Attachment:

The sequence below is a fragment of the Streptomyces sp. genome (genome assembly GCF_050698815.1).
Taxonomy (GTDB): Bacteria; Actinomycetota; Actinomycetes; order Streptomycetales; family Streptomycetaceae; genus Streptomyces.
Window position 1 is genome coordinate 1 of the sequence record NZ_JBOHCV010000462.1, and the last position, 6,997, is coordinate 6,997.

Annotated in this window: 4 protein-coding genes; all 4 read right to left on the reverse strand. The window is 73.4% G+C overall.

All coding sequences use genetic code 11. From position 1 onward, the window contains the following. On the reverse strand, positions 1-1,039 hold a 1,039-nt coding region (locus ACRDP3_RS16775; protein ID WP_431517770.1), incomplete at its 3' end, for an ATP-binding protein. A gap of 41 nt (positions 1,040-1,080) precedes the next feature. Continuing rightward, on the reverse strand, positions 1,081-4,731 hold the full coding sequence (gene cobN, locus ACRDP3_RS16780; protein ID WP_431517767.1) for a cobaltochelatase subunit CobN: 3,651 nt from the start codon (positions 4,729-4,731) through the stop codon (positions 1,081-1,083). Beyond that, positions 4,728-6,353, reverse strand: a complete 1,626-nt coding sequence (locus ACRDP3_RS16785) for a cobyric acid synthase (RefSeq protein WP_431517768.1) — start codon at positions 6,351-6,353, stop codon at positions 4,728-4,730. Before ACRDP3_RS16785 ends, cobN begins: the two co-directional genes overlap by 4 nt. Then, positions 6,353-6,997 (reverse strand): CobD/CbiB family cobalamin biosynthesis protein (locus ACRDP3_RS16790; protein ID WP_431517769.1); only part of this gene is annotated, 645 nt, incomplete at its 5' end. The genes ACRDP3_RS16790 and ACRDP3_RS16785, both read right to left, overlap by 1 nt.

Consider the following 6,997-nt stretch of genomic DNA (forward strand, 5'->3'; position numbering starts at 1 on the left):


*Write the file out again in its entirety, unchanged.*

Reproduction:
The sequence below is a fragment of the Streptomyces sp. genome (genome assembly GCF_050698815.1).
Taxonomy (GTDB): Bacteria; Actinomycetota; Actinomycetes; order Streptomycetales; family Streptomycetaceae; genus Streptomyces.
Window position 1 is genome coordinate 1 of the sequence record NZ_JBOHCV010000462.1, and the last position, 6,997, is coordinate 6,997.

Annotated in this window: 4 protein-coding genes; all 4 read right to left on the reverse strand. The window is 73.4% G+C overall.

All coding sequences use genetic code 11. From position 1 onward, the window contains the following. On the reverse strand, positions 1-1,039 hold a 1,039-nt coding region (locus ACRDP3_RS16775; protein ID WP_431517770.1), incomplete at its 3' end, for an ATP-binding protein. A gap of 41 nt (positions 1,040-1,080) precedes the next feature. Continuing rightward, on the reverse strand, positions 1,081-4,731 hold the full coding sequence (gene cobN, locus ACRDP3_RS16780; protein ID WP_431517767.1) for a cobaltochelatase subunit CobN: 3,651 nt from the start codon (positions 4,729-4,731) through the stop codon (positions 1,081-1,083). Beyond that, positions 4,728-6,353, reverse strand: a complete 1,626-nt coding sequence (locus ACRDP3_RS16785) for a cobyric acid synthase (RefSeq protein WP_431517768.1) — start codon at positions 6,351-6,353, stop codon at positions 4,728-4,730. Before ACRDP3_RS16785 ends, cobN begins: the two co-directional genes overlap by 4 nt. Then, positions 6,353-6,997 (reverse strand): CobD/CbiB family cobalamin biosynthesis protein (locus ACRDP3_RS16790; protein ID WP_431517769.1); only part of this gene is annotated, 645 nt, incomplete at its 5' end. The genes ACRDP3_RS16790 and ACRDP3_RS16785, both read right to left, overlap by 1 nt.

Consider the following 6,997-nt stretch of genomic DNA (forward strand, 5'->3'; position numbering starts at 1 on the left):